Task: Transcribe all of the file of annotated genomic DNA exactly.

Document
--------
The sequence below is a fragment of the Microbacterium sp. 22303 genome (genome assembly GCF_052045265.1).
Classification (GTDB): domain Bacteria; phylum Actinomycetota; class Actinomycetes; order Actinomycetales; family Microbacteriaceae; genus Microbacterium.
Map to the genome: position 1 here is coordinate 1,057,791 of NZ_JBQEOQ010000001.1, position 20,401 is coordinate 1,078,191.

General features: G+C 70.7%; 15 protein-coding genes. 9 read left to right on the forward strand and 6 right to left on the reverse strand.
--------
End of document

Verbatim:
The sequence below is a fragment of the Microbacterium sp. 22303 genome (genome assembly GCF_052045265.1).
Classification (GTDB): domain Bacteria; phylum Actinomycetota; class Actinomycetes; order Actinomycetales; family Microbacteriaceae; genus Microbacterium.
Map to the genome: position 1 here is coordinate 1,057,791 of NZ_JBQEOQ010000001.1, position 20,401 is coordinate 1,078,191.

General features: G+C 70.7%; 15 protein-coding genes. 9 read left to right on the forward strand and 6 right to left on the reverse strand.